Living Fully In Midlife And Beyond

Business

The phone call, coming in early one morning hours on calling collection I used for my part-time Northwestern University admissions work, was startling in its insistence and urgency. The caller was a female I’ll call Patti, a yr before whose daughter Madison I had developed interviewed. Madison was now enrolled as a theater major at Northwestern. Patti said, her voice tense. There is a sigh on the other end of the line. Patti said finally.

Another pause. Another sigh. The day that I left home to wait Northwestern I thought back again to. It had been a radical concept. I put never seen the campus, never known anyone who went there, had never flown before, had traveled alone never. My parents couldn’t afford to accompany me from LA to Chicago.

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My mom kissed me and hugged me tight, then stepped quickly away as my father and I remaining for the airport. On the plane Once, I broke into wracking sobs. A kind older girl — an angel for certain — transferred from two rows behind to sit beside me and hold me, reassuring me that university will be a wonderful adventure, that I’d just love Chicago, that it was O.K. My spirits rose even more when volunteer Northwestern students greeted me warmly in the baggage claim section of O’Hare and transferred me to campus.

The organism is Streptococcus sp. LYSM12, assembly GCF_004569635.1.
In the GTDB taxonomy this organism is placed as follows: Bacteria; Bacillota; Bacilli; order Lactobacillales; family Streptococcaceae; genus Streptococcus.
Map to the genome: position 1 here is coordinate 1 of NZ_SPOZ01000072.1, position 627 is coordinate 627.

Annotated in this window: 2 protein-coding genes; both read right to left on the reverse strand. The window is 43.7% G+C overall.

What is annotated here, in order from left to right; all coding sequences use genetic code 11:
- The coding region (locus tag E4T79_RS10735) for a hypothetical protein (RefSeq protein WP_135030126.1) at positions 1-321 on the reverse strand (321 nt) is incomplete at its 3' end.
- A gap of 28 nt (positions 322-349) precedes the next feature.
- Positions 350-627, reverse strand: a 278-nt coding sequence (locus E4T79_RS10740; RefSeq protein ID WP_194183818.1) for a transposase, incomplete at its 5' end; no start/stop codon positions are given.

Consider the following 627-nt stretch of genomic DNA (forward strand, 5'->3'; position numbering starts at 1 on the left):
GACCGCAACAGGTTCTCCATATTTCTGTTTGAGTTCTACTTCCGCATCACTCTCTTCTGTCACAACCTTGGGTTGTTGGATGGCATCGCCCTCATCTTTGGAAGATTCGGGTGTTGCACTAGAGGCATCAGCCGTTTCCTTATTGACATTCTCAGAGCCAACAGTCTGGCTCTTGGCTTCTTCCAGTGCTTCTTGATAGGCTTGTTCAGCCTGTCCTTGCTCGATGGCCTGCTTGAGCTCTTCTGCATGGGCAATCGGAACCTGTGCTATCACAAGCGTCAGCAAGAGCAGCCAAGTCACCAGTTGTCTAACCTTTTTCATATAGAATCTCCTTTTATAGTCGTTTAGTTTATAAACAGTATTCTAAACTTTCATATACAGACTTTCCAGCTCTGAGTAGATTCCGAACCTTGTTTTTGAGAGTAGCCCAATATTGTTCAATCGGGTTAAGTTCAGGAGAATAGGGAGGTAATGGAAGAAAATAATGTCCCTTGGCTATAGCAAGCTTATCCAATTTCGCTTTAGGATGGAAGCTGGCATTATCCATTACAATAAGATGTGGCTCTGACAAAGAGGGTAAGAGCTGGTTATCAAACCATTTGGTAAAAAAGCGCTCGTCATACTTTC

Once I met my roommate Cheryl, a kindred soul, I cheered up considerably. I used to be (leaving out all the crying stuff). The scenario is somewhat different today. Adults are, generally, more sophisticated, more well traveled. And yet, it seems harder for many to leave the nest. During my 20 years of part-time university admissions work, I spent lots of time before and after university fairs trading stories with repetitions from other schools about the separation complications that students and parents appeared to have.

For some adults, going to college or getting that first tiny, shared apartment is a step down from the way they are living. For someone who has had his or her own room always, foods and laundry provided by Mother, dorm living can be a shock. For anyone who has been praised non-stop by very pleased parents, arriving on campus to find that just about everybody they meet has similar or even more stellar achievements can be a tough dosage of truth.

For teenagers departing home to work and live on their own, adjusting to work schedules, company anticipations, the realities of coping with non-relatives and doing all the duties of daily success oneself can be, at least initially, challenging. But it’s all essential preparation for the needs of adult living. But many young adults today seem stuck in childhood and, sometimes, parental collusion is obvious. My mouth fell open.